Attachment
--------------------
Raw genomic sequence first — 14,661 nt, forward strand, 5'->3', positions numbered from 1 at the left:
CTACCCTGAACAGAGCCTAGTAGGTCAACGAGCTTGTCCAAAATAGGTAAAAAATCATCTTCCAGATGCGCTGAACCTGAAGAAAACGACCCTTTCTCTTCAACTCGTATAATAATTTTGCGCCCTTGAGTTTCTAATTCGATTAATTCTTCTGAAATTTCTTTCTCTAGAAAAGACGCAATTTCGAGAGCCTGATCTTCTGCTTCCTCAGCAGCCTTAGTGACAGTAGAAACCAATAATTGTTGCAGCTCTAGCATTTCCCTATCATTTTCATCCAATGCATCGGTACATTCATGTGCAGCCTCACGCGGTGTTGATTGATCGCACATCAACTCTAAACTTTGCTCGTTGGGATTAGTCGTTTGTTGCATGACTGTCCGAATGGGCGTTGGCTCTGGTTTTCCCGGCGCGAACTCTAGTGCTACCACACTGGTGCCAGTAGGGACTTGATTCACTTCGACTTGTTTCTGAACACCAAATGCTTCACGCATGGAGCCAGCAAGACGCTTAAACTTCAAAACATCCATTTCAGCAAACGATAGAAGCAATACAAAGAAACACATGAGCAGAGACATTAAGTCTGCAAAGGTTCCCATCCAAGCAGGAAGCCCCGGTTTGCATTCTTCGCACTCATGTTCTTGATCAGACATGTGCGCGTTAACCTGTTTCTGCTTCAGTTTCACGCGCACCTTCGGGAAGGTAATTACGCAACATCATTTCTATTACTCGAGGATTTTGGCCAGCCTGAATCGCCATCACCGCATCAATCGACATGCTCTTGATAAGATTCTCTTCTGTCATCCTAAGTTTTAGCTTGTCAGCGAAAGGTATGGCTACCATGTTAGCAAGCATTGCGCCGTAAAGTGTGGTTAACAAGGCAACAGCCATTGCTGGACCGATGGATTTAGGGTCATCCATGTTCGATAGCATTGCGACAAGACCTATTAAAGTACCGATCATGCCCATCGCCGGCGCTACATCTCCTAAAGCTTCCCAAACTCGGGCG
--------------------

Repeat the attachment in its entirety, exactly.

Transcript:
Raw genomic sequence first — 14,661 nt, forward strand, 5'->3', positions numbered from 1 at the left:
CTACCCTGAACAGAGCCTAGTAGGTCAACGAGCTTGTCCAAAATAGGTAAAAAATCATCTTCCAGATGCGCTGAACCTGAAGAAAACGACCCTTTCTCTTCAACTCGTATAATAATTTTGCGCCCTTGAGTTTCTAATTCGATTAATTCTTCTGAAATTTCTTTCTCTAGAAAAGACGCAATTTCGAGAGCCTGATCTTCTGCTTCCTCAGCAGCCTTAGTGACAGTAGAAACCAATAATTGTTGCAGCTCTAGCATTTCCCTATCATTTTCATCCAATGCATCGGTACATTCATGTGCAGCCTCACGCGGTGTTGATTGATCGCACATCAACTCTAAACTTTGCTCGTTGGGATTAGTCGTTTGTTGCATGACTGTCCGAATGGGCGTTGGCTCTGGTTTTCCCGGCGCGAACTCTAGTGCTACCACACTGGTGCCAGTAGGGACTTGATTCACTTCGACTTGTTTCTGAACACCAAATGCTTCACGCATGGAGCCAGCAAGACGCTTAAACTTCAAAACATCCATTTCAGCAAACGATAGAAGCAATACAAAGAAACACATGAGCAGAGACATTAAGTCTGCAAAGGTTCCCATCCAAGCAGGAAGCCCCGGTTTGCATTCTTCGCACTCATGTTCTTGATCAGACATGTGCGCGTTAACCTGTTTCTGCTTCAGTTTCACGCGCACCTTCGGGAAGGTAATTACGCAACATCATTTCTATTACTCGAGGATTTTGGCCAGCCTGAATCGCCATCACCGCATCAATCGACATGCTCTTGATAAGATTCTCTTCTGTCATCCTAAGTTTTAGCTTGTCAGCGAAAGGTATGGCTACCATGTTAGCAAGCATTGCGCCGTAAAGTGTGGTTAACAAGGCAACAGCCATTGCTGGACCGATGGATTTAGGGTCATCCATGTTCGATAGCATTGCGACAAGACCTATTAAAGTACCGATCATGCCCATCGCCGGCGCTACATCTCCTAAAGCTTCCCAAACTCGGGCG